Monday, December 04, 2006
Polonium and You
On Friday morning I was shown into a radiation lab, and, wearing no goggles, gloves or other special protection, held a vial containing a tiny sample of polonium 210, the chemical believed to have killed former Russian spy Alexander Litvinenko. It's Monday morning, and I'm still OK.

The intrigue of espionage has brought public awareness to a substance that has been around for over 100 years, but had yet to be cause for public panic. If you are one of the many out there worried about polonium 210 showing up somewhere near you, perhaps the following info will help calm your nerves.

The most important thing to remember about polonium 210 and other alpha emitters is that basic hygiene can save your life! An alpha emitter can do damage only if it gets into your system. The same is true for the flu, salmonella and numerous viruses. Washing your hands remains your first line of defense.

And about those traces found on commercial airlines - Dr. Cham E. Dallas, director of the University of Georgia's Center for Mass Destruction Defense, says not to worry. In fact, there are very small amounts of it all around us - in the in the soil, in the atmosphere... and even in the human body. In extremely low levels, natural traces of polonium 210 can be found just about everywhere.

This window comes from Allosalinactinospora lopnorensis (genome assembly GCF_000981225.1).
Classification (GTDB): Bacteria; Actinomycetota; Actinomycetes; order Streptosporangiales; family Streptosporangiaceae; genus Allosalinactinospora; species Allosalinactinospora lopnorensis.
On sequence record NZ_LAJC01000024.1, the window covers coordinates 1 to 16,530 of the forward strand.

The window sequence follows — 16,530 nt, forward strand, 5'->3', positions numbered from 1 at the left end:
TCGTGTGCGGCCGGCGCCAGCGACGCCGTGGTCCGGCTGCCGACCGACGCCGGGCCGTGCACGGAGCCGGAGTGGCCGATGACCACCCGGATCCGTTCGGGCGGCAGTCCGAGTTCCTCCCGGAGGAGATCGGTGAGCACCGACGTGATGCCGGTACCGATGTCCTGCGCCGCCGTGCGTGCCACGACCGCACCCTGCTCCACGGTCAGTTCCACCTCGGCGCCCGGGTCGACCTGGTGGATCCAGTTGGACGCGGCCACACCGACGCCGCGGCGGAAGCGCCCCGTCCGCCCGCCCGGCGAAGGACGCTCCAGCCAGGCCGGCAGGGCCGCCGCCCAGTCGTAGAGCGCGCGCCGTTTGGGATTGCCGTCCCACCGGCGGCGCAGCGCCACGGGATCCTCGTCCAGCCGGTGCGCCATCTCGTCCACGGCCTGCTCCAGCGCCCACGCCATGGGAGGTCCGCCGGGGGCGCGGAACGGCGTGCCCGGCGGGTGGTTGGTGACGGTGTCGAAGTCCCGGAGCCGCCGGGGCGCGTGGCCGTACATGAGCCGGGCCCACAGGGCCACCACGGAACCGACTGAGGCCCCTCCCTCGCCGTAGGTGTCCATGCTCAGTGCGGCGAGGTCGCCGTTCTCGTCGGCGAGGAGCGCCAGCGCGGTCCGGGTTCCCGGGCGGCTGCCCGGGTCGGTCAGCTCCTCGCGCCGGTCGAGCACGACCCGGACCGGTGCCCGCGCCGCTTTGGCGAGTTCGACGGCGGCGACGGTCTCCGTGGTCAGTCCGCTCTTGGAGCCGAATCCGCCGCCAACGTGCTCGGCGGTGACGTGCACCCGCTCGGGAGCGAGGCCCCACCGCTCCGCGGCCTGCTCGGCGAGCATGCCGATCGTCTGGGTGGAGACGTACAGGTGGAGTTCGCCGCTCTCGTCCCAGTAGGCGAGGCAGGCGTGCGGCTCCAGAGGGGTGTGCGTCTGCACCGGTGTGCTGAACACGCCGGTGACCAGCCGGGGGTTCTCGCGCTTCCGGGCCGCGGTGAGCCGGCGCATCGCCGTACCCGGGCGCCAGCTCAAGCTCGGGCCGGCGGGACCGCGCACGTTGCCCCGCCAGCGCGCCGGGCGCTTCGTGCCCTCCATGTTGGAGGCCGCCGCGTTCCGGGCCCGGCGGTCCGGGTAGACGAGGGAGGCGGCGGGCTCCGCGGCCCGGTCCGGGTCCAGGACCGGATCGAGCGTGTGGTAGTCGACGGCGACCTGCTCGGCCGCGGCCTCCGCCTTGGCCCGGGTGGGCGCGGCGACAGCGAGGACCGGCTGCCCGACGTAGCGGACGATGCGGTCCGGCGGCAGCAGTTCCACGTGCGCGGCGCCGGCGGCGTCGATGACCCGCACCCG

With that said, it is also important to know that there are very tight government protections on the extraction of polonium. The substance is produced in large quantities generally for the production of nuclear weapons. As a result, in the United States this is not a substance that just anybody can get his or her hands on.

After a full week of researching the topic, I feel confident in saying that, of the many potentially deadly things we civilians have to worry about, polonium 210 should not be one of them. To learn more on how polonium 210 was used on Alexander Litvinenko, be sure to watch Anderson Cooper 360 tonight at 10 p.m. ET
That's "vial."
why don't you add the fact that Polonium-210 is what causes cancer from smoking. It is in tobacco.

I'm curious to find out more about the Polonium 210 found in cigarettes. Seems like it's not such a rare substance. Check out this article I found that gives some history on it.
Very interesting the lack of association of polonium with cigarettes and tobacco in all of the news coverage!?
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